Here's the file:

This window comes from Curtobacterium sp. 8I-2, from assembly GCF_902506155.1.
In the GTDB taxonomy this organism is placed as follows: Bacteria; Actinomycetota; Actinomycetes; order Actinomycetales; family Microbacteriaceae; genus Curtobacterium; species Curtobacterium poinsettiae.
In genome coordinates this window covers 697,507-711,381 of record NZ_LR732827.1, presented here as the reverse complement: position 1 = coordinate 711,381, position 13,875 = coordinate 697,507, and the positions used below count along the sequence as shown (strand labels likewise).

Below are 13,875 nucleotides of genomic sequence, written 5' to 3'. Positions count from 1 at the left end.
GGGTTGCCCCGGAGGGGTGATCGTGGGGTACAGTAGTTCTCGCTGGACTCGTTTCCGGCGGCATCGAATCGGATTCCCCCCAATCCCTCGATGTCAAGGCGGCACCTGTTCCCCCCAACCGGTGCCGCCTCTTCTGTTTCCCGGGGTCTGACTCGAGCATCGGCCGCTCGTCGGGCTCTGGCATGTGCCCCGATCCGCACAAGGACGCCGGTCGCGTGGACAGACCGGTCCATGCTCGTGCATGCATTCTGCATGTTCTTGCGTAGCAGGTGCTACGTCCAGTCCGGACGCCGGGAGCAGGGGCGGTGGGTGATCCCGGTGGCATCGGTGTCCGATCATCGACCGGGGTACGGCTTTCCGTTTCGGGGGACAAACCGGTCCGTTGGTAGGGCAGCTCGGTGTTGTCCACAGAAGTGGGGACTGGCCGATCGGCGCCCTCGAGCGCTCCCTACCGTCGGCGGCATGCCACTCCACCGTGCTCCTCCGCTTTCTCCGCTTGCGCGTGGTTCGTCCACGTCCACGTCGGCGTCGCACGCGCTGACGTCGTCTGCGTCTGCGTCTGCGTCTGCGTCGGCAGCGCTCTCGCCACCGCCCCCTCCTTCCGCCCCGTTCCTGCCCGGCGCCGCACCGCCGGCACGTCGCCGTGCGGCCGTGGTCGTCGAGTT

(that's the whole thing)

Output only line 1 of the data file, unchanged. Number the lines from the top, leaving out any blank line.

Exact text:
This window comes from Curtobacterium sp. 8I-2, from assembly GCF_902506155.1.